Yeah, I did a film called Road of Death which was covering the Somalian famine. It was also a short documentary but it was going to be used at the time to raise money and awareness of the famine which it actually did, and it was used in a private capacity in Abu Dhabi to raise funds. At the time it was very difficult to get into Somalia and we originally started off in Somaliland where everything went horribly wrong. We ended up getting put under arrest actually. Then we went down to the Dadaab camp. We didn’t really have enough security and we were in this area where it was pretty wild, it was all Shabaab territory. I knew that the film would raise money if it was done more like a drama documentary so we had to get people to help us, and it was people literally dying around us and we were trying to make a film that had some sort of dramatic narrative story as well. It was very difficult and we had guards trying to ward off whatever might actually be coming at us from every bush. So it was a pretty difficult project, that was one of them.
So under very intense pressure there, trying to tell the story as well as look out for yourself and the team.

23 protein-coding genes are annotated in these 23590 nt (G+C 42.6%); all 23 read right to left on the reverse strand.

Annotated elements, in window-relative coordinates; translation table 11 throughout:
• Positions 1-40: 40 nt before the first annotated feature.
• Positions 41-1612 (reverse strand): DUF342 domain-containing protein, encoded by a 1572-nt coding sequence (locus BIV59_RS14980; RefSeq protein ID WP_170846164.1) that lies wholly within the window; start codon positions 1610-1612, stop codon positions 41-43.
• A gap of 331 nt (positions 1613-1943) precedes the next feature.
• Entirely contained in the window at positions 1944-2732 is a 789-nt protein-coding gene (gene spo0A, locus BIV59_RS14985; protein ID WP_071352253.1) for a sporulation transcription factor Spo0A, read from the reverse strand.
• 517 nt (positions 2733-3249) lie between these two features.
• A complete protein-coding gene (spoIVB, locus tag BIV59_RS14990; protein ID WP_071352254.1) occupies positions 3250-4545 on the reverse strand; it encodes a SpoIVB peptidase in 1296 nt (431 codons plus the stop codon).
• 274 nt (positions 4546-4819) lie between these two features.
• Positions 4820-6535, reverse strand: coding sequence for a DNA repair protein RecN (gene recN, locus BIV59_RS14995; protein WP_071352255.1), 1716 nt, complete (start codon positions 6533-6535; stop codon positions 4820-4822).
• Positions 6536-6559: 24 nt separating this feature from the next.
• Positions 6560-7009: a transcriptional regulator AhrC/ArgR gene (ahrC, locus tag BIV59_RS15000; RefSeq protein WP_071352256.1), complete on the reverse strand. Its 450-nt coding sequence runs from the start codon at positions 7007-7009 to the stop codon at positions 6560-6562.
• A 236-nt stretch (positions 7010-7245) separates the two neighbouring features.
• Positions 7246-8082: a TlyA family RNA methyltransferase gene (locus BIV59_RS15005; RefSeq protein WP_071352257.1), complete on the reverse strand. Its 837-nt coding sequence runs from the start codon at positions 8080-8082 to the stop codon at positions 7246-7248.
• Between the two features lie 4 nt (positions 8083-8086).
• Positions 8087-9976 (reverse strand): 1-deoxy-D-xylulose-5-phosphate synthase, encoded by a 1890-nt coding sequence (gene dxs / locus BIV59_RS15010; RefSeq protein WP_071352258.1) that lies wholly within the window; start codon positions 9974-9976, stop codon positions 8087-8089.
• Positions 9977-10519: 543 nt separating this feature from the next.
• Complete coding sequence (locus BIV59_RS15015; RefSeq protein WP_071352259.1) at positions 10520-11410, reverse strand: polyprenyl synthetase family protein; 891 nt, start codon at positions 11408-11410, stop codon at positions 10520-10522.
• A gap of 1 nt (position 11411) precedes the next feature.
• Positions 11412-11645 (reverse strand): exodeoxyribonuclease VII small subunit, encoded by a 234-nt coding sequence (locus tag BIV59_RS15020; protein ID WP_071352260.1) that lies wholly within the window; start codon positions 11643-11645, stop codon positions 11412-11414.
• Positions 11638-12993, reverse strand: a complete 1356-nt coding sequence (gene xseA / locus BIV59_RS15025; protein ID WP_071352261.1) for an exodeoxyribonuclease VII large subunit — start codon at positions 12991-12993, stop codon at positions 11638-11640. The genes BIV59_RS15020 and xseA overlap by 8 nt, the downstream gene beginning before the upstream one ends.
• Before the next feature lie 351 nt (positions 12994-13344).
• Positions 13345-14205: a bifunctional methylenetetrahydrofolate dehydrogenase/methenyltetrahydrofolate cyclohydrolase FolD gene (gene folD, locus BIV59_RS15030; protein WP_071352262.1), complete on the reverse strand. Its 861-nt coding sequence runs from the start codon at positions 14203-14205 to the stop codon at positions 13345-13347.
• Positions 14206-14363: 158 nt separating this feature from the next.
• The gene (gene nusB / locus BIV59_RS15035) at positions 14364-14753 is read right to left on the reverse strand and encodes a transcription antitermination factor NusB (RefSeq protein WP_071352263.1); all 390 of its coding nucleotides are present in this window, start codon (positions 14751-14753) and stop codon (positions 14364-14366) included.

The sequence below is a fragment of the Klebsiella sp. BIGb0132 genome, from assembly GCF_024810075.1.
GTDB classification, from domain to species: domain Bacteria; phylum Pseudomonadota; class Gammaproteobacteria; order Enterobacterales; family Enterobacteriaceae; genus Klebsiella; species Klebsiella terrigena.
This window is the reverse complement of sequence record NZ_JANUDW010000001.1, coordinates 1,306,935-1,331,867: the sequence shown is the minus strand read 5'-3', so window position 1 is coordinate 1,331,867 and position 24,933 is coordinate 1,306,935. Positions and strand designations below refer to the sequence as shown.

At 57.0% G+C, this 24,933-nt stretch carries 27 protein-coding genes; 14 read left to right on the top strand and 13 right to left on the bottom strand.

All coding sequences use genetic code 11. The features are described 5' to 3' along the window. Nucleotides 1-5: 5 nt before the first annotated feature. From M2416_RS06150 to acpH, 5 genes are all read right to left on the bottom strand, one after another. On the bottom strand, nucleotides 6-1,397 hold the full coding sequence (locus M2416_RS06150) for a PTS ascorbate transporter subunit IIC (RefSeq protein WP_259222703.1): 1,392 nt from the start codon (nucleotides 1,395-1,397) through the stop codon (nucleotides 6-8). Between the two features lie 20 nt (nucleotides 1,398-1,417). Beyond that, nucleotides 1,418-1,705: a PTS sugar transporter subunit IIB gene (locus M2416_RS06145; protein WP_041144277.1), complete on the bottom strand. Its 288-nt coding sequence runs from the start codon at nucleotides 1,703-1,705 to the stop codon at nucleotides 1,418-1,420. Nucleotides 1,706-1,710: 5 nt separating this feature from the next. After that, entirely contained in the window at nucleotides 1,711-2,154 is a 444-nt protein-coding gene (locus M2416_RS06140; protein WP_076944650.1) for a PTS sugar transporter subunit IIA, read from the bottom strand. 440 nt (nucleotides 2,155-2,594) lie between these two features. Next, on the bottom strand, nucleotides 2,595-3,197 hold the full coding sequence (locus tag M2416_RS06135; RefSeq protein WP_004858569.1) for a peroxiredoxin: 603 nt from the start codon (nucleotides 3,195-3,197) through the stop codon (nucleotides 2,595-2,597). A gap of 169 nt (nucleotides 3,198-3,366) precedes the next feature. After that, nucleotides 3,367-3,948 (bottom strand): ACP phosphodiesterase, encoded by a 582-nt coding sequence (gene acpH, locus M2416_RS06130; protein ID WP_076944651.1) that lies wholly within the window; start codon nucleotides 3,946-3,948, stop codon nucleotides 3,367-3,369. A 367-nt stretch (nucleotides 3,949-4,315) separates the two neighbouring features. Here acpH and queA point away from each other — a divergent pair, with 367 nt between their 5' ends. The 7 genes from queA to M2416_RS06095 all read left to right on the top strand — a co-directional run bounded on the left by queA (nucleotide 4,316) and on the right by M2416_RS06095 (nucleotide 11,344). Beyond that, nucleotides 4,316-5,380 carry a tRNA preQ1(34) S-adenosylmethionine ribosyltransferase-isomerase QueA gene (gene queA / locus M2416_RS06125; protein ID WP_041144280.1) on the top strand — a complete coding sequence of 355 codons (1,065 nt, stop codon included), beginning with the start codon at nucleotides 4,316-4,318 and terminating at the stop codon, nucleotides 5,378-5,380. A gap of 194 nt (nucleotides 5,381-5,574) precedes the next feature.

Yeah we were trying to get high production values and make it look good and, weirdly when people watch it they don’t understand how incredibly difficult it was to make it. You know obviously these things are flawed when you watch them and I think, “God we should’ve done that shot again” but you can’t at the time. Even the the artists and the people helping us, they were very scared. Like I’d say, ‘walk back’, and we didn’t have security, and the poor woman is walking two kilometers and she’s walking with kids and we’re thinking “I hope she’s safe”. It was a very difficult project that one. The other project that was very difficult was working in South Africa doing a project called Drug Mothers, which was about these mothers whose kids were held ransom by the Nigerian drug lords. Everyone was too scared to participate because they were so worried that their kids would be killed. Basically the children would go into Hillbrow, which is an area where you buy drugs. They would ring up incredible debts and then the drug dealers would phone up the mothers and say “you owe twenty thousand”, and these poor people would have no money and would have to run around to the neighbors and get cash, then drive into this very dangerous area, and buy their kids back. During the making of it one of the kids actually was killed. We had hidden cameras, and that was a very, very, rough, hard program to make. To get people to talk, actually, was the most difficult, and to say “you’re going to be okay, you’re actually helping everyone if you talk”.